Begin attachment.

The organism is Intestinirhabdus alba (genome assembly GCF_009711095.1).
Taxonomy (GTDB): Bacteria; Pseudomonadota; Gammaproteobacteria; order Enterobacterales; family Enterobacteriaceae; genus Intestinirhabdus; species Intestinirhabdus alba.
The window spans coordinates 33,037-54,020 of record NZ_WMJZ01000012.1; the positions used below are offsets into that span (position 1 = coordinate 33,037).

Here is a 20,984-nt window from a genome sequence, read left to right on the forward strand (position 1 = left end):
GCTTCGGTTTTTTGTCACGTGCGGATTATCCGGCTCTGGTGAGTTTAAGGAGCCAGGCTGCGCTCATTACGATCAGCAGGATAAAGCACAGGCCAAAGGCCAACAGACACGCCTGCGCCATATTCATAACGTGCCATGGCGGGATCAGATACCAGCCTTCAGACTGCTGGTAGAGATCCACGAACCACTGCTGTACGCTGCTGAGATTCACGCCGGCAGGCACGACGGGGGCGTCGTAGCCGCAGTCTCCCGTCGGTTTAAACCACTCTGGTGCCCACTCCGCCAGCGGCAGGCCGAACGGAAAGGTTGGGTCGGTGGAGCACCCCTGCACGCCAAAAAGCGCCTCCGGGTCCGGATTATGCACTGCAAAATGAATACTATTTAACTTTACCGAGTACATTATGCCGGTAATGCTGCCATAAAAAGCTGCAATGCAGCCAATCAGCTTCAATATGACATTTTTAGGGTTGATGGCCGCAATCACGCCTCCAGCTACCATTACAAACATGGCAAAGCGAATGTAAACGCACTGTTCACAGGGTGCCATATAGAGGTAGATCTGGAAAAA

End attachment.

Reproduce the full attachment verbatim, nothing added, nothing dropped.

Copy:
The organism is Intestinirhabdus alba (genome assembly GCF_009711095.1).
Taxonomy (GTDB): Bacteria; Pseudomonadota; Gammaproteobacteria; order Enterobacterales; family Enterobacteriaceae; genus Intestinirhabdus; species Intestinirhabdus alba.
The window spans coordinates 33,037-54,020 of record NZ_WMJZ01000012.1; the positions used below are offsets into that span (position 1 = coordinate 33,037).

Here is a 20,984-nt window from a genome sequence, read left to right on the forward strand (position 1 = left end):
GCTTCGGTTTTTTGTCACGTGCGGATTATCCGGCTCTGGTGAGTTTAAGGAGCCAGGCTGCGCTCATTACGATCAGCAGGATAAAGCACAGGCCAAAGGCCAACAGACACGCCTGCGCCATATTCATAACGTGCCATGGCGGGATCAGATACCAGCCTTCAGACTGCTGGTAGAGATCCACGAACCACTGCTGTACGCTGCTGAGATTCACGCCGGCAGGCACGACGGGGGCGTCGTAGCCGCAGTCTCCCGTCGGTTTAAACCACTCTGGTGCCCACTCCGCCAGCGGCAGGCCGAACGGAAAGGTTGGGTCGGTGGAGCACCCCTGCACGCCAAAAAGCGCCTCCGGGTCCGGATTATGCACTGCAAAATGAATACTATTTAACTTTACCGAGTACATTATGCCGGTAATGCTGCCATAAAAAGCTGCAATGCAGCCAATCAGCTTCAATATGACATTTTTAGGGTTGATGGCCGCAATCACGCCTCCAGCTACCATTACAAACATGGCAAAGCGAATGTAAACGCACTGTTCACAGGGTGCCATATAGAGGTAGATCTGGAAAAA